4. Make a choice.
I’m going to tell you something that may shock you. There’s no such thing as a wrong choice. Selling all your possessions and moving to Vegas to tend bar under a pseudonym may be a stretch. But think of all the life experience you’ll get and great stories. Meanwhile, not making a choice is a time and energy drain. Knowing what you want to eat at a restaurant should not be approached with the same level of deep contemplation as what you want to do with your life. Your friends won’t tell you this because they care about you. Improv can break you of your indecisiveness. Improvisers cultivate the skills to think on their feet and react on instinct. It’s more reactive than conscious so the less time you spend mulling over ideas the better. Plus, with only a few minutes per scene it’s best you just get in, get your hands dirty, and play. Spending 30 seconds thinking or trying to choose only kills valuable class time.
5. Be present.
We spend most of our lives not present: we’re on screens, we’re multitasking, we’re in the future. But in improv, all of you (the voices in your head, your inner demons, your expertise at putting together charcuterie boards, and the voices of all your family and friends) are all invited to the party. They’re all able to help you and inform the scene. There are rare moments where we get to fully be ourselves. In improv, you’re expected to be present in your body, as your character, and also the part of you that is reacting to the non-verbal conversation you and your scene partner may be having.
6. Fail upward.
No one is instantly good at something. The more you focus on having fun and being yourself the better off you’ll be in your improv journey. The more you do improv, the more you’ll learn about how you think and see the world. Improv audiences are probably the most forgiving because they’re in on the moment. Each improv scene is like a mandala. You make it and then throw it away. So enjoy the fact that, unlike your auditions, content, and performances, there are no stakes. It’s meant to be a fun moment you share with your scene partner(s) and your audience.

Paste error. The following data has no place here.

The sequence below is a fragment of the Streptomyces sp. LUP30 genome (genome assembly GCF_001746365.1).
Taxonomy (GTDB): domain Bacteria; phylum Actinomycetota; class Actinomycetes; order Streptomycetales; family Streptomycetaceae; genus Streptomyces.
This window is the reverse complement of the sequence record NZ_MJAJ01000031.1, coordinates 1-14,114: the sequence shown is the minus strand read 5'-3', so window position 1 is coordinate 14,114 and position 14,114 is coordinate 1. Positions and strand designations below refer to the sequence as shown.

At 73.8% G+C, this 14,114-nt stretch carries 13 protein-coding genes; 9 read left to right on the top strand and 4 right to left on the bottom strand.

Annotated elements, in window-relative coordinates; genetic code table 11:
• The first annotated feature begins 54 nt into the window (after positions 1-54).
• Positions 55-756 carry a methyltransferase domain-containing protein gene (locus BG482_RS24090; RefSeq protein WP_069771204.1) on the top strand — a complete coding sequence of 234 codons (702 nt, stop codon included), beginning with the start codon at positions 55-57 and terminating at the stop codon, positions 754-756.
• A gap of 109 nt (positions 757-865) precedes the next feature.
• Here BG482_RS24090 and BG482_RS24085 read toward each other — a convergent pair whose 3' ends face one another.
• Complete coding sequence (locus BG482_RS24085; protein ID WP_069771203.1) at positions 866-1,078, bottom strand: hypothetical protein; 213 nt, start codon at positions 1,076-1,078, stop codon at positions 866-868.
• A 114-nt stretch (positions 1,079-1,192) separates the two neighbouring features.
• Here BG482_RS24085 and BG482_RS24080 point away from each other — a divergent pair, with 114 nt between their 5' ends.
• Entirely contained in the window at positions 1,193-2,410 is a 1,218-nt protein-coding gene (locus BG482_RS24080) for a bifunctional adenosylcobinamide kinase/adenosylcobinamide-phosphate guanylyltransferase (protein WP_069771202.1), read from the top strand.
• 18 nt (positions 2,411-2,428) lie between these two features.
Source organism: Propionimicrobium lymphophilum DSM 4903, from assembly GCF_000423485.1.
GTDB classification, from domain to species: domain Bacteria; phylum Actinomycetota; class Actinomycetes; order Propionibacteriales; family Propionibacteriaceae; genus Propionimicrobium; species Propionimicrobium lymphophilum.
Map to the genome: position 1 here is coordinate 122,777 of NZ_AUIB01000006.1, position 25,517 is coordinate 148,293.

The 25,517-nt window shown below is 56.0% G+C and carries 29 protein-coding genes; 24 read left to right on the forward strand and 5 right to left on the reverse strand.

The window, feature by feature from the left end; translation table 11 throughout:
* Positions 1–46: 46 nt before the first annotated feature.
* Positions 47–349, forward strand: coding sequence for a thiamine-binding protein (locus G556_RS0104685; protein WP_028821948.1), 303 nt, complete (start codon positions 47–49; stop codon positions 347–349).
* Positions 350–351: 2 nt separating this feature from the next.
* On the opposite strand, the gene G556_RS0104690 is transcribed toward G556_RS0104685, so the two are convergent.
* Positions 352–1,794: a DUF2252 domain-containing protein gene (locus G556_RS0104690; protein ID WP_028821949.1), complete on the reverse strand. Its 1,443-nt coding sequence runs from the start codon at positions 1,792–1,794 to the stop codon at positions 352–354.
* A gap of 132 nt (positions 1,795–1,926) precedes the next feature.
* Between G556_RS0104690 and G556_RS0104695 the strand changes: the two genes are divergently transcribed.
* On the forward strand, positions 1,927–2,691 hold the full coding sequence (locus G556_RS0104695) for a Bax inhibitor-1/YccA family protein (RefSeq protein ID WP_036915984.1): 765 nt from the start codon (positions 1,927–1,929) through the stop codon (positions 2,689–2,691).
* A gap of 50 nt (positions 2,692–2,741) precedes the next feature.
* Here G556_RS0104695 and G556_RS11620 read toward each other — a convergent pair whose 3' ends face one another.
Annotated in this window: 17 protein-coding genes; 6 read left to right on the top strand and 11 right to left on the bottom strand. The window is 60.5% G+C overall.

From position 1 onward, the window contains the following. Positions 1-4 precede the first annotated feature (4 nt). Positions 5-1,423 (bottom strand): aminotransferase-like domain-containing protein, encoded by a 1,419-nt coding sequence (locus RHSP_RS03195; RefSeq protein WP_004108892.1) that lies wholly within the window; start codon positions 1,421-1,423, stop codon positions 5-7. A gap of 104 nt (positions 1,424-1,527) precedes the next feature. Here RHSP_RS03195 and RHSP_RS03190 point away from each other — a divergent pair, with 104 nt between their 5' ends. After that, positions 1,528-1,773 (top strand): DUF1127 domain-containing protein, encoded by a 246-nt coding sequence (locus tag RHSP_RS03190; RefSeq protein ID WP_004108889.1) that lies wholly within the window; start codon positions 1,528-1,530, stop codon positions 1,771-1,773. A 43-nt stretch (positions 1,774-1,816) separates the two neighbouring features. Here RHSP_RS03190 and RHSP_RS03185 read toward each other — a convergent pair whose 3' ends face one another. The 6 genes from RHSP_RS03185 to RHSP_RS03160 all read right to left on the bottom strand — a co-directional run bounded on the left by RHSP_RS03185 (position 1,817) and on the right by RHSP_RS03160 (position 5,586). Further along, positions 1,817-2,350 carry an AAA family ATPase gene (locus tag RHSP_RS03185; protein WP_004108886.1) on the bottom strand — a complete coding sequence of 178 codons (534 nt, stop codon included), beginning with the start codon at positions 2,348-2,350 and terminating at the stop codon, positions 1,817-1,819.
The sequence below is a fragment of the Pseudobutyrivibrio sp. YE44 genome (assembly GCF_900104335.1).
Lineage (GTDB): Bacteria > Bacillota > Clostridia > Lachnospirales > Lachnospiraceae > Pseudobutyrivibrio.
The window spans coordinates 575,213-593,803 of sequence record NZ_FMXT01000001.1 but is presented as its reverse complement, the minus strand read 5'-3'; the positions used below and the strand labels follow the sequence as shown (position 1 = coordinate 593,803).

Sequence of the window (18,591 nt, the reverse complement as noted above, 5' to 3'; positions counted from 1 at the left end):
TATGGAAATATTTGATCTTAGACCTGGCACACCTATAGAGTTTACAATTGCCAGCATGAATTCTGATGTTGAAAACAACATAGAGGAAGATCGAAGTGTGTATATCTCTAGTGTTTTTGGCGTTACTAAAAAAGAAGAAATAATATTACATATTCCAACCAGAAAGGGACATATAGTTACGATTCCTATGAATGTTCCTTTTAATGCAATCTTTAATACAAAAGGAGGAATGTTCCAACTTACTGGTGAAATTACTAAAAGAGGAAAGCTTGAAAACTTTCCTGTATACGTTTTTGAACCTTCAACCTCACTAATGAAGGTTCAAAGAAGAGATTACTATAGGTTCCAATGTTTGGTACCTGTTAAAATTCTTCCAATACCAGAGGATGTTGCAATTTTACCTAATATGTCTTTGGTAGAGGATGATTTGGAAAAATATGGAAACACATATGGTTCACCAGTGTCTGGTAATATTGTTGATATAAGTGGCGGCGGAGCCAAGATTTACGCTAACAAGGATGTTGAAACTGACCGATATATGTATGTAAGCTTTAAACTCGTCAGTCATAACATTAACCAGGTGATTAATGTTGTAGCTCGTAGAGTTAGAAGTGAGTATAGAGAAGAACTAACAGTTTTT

7. Be specific.
If you want one secret to make you stand out in your improv class it’s be specific. It’s one thing to say, “We’re at the store.” It’s another to say, “We’re here at the secret Thunderdome underneath the Home Depot on Elm Street.” The more specific you are the more you give your scene partners and audience to work with. After all, improv is all imaginary so the more fuel you give the better. But specifics help cue your scene partner into how your brain works. Improv is as much nonverbal as it is verbal communication so everything you choose to say matters.
8. There are no mistakes.
Save the shame, guilt, and self-effacing for your therapist. Improv is all about just agreeing. So if you make a mistake your scene partner can turn that into a win. Again, it’s completely improvised so why give it any more energy than just saying, “Yes, and.”
These are not hard fast rules in improv. These are a few quick tips to keep you from making simple mistakes or wasting time and energy in your first improv class. Or your fifteenth improv class. But these simple tips can help you get the most out of an experience that can change the way you act, think, speak, and engage. That is, if you let it.